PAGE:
Most of the fiction of H.P. Lovecraft takes place in the 1920s and 1930s. Most film adaptations decide to put the stories in the era they were filmed, but a few take the leap for period production elements. Then you have this film, which moves the action to the 40’s, has a character named Lovecraft, contains the Necronomicon and a huge monster rising up to destroy the earth. It is as if the pulp magazines of the war years exploded all over the screen.
It is 1948 in Los Angeles, and everyone uses magic. Well, everyone except for private detective H.P. Lovecraft (Fred Ward). It makes his job a bit tougher, since the police are using spells to catch the rampaging criminal gangs summoning demons to whack targets. Let’s not mention the werewolves, vampires and unicorns wandering around. Things take a turn for the weird when Amos Hacksaw (David Warner) hires Lovecraft to retrieve a stolen tome: a little book called the Necronomicon. Before you can say Cthulhu, all kinds of craziness starts to happen.
Turns out that the local crime lord (and former pal to Lovecraft) Harry Bordon (Clancy Brown), may have sent his hulking zombie after it. Lovecraft’s old flame Connie Stone (Julianne Moore) has a few clues of her own to share, but is the price worth it? Let’s not forget the car full of gremlins, a creature bursting from a pot of oatmeal and the sacrifice of a lovely virgin. Lovecraft has his work cut out for him, especially since he won’t stoop to actually Cast a Deadly Spell.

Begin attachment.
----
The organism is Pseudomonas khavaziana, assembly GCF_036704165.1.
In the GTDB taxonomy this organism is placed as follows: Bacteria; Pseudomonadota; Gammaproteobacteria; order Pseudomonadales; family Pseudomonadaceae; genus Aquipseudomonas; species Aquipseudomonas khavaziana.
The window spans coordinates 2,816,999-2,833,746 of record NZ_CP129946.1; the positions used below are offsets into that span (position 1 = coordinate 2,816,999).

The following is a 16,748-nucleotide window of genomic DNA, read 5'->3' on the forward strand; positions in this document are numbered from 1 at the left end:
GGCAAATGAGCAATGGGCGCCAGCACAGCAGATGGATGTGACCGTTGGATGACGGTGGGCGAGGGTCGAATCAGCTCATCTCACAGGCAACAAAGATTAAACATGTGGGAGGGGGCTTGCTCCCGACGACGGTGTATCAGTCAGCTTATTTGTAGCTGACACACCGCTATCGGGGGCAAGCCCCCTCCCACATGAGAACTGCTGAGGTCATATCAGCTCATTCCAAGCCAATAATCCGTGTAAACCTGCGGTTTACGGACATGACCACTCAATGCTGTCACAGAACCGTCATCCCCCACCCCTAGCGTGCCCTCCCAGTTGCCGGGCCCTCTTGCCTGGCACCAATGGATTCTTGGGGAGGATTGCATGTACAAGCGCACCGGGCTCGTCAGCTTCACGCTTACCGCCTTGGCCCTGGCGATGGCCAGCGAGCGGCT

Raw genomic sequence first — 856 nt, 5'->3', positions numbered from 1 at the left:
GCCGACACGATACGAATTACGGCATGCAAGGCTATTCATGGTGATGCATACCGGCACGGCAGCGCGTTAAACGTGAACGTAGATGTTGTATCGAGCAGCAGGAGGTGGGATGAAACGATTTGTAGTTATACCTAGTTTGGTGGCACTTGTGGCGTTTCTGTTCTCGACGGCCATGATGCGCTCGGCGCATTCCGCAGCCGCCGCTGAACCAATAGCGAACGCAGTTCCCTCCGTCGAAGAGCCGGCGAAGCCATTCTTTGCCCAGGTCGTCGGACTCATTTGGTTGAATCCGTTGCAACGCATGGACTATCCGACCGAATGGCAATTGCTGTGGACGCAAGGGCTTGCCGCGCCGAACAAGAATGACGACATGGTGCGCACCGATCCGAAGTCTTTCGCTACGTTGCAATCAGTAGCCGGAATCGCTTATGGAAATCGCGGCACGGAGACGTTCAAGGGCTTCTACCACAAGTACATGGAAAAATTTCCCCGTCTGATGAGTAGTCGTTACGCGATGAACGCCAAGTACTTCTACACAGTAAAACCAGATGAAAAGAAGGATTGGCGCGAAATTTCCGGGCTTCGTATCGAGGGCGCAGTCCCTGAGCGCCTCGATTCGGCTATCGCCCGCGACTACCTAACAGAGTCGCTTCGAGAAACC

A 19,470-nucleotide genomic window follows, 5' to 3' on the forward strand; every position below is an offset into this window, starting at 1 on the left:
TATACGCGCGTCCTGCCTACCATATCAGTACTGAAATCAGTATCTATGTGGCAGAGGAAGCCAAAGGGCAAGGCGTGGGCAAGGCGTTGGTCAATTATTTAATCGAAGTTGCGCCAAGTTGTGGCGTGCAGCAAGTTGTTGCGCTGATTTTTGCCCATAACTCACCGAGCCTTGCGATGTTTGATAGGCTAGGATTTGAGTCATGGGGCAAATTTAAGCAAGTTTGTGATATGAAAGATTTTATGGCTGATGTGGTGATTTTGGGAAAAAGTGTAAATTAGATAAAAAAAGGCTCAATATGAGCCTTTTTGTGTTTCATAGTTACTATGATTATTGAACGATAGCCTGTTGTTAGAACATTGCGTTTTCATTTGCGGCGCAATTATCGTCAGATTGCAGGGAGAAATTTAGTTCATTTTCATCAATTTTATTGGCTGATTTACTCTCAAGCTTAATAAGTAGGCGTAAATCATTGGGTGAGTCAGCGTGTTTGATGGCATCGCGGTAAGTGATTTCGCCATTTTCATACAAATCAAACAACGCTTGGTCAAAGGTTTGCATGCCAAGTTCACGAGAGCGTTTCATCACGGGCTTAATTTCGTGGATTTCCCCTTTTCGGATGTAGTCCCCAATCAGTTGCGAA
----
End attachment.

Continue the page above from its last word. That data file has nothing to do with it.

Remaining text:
- Fred Ward is a hoot as the hard boiled, square jawed detective
- The concept and production are handled really well
- Never takes itself too seriously, which helps with all the crazy creature effects
- Some of the humor falls pretty flat
- None of the monsters are all that scary
- The tone of the film never quite gels
Oh man, how badly do I want to love this movie? I really do. But in the end it just never quite comes together. The concept is fun, the actors are game and the visual effects are pretty darn impressive. But the humor doesn’t always land, and contrasts with some of the over the top gore that ends up splashing around. Instead of going for slapstick humor, the film should have embraced a drier and darker variety of comedy, that would have fused well with the horror and noire overtones. It is a fun film. If you’re looking for something a little bit different, this sure fits the bill.
Scores(out of 5)
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